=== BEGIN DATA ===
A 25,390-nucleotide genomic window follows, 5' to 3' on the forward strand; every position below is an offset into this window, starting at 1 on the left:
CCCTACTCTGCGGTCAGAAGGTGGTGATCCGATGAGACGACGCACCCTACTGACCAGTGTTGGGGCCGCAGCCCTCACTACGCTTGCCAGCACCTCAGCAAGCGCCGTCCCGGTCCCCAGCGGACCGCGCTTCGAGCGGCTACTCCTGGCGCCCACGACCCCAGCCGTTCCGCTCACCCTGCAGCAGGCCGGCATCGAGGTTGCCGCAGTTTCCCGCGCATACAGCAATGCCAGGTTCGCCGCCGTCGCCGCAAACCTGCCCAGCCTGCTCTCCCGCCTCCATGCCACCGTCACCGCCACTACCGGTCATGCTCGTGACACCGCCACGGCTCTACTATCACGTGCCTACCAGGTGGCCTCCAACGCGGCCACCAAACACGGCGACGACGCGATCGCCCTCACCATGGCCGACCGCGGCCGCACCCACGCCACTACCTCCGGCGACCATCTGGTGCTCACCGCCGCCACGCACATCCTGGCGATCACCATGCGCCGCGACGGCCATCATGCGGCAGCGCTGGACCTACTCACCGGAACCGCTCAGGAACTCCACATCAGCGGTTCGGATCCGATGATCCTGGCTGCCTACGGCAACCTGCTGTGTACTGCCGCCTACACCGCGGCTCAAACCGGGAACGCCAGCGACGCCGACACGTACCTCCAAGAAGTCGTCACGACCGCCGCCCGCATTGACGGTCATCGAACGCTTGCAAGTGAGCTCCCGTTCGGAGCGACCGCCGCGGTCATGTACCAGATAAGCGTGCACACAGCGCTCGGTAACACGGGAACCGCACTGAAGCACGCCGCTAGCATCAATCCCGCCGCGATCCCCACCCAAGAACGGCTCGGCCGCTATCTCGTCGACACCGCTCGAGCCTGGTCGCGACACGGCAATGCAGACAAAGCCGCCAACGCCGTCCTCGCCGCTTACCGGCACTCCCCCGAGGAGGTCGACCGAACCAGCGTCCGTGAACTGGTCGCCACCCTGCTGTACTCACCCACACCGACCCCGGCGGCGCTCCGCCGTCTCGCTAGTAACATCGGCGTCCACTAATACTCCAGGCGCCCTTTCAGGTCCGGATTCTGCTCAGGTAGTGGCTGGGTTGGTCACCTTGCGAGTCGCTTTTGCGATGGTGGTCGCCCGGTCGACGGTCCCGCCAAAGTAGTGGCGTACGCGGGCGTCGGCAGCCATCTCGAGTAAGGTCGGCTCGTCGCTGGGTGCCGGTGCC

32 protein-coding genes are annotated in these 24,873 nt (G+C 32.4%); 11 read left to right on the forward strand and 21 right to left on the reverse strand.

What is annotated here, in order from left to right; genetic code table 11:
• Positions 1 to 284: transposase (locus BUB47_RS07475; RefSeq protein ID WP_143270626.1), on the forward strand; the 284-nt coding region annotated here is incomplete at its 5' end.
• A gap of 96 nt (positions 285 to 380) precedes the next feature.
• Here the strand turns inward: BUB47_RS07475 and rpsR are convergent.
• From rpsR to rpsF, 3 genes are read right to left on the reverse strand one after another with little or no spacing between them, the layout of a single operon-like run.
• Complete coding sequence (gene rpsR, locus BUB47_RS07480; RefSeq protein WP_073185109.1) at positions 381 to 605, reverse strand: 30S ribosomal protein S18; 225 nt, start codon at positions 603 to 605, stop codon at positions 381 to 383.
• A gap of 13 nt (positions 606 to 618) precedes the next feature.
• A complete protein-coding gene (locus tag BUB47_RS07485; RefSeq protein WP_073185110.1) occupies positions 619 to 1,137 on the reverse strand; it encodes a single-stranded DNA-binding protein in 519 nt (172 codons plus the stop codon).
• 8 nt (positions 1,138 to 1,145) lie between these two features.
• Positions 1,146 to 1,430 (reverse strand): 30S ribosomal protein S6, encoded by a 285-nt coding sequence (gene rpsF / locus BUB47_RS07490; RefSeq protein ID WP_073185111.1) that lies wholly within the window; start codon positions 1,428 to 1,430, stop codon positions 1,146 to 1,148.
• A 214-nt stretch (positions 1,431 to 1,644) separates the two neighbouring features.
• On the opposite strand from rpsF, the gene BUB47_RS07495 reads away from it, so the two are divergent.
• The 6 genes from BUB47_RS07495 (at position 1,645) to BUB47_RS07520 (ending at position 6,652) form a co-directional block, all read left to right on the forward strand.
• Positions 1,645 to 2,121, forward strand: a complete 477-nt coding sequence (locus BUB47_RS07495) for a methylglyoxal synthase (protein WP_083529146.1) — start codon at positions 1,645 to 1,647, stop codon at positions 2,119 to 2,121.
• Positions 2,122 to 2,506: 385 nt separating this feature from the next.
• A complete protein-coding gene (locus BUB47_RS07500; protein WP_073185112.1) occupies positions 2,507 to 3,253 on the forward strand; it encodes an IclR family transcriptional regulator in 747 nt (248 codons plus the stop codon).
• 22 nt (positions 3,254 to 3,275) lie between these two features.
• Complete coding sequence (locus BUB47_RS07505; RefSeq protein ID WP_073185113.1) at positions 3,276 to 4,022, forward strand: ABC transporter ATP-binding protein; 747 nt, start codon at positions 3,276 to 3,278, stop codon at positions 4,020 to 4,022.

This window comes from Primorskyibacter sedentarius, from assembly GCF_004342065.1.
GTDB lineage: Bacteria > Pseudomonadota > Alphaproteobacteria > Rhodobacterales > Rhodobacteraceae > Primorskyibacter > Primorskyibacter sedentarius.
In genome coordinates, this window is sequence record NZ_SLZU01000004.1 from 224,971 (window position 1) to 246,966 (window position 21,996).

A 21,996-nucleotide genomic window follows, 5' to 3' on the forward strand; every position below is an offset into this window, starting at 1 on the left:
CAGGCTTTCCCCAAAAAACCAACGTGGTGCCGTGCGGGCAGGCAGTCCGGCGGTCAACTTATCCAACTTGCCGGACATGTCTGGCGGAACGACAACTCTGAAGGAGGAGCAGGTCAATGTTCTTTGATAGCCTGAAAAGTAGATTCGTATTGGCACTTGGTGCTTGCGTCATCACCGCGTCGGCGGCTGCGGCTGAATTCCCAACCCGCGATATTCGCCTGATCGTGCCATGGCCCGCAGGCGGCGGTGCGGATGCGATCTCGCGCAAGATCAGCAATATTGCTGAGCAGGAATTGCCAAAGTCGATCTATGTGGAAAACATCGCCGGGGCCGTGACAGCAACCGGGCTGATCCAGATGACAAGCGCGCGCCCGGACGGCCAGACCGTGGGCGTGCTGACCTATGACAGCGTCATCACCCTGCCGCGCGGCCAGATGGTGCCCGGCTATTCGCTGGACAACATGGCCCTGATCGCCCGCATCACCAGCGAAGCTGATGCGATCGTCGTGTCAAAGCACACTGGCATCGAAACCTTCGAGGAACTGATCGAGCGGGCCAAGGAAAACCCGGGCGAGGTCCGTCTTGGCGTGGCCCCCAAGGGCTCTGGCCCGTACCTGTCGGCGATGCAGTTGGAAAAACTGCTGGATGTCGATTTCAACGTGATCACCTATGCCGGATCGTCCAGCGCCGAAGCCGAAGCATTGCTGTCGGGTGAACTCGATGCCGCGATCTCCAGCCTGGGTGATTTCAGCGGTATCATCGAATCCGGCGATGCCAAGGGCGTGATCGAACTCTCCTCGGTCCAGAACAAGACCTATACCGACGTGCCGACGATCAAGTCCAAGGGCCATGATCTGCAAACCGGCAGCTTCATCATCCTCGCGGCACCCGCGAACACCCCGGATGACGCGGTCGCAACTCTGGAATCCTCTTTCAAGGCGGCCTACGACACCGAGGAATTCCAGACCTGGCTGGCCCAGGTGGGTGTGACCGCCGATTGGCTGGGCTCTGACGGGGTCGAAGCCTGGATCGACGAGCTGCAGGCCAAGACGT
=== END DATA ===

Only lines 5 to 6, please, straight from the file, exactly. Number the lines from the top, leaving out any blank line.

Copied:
• Positions 1 to 284: transposase (locus BUB47_RS07475; RefSeq protein ID WP_143270626.1), on the forward strand; the 284-nt coding region annotated here is incomplete at its 5' end.
• A gap of 96 nt (positions 285 to 380) precedes the next feature.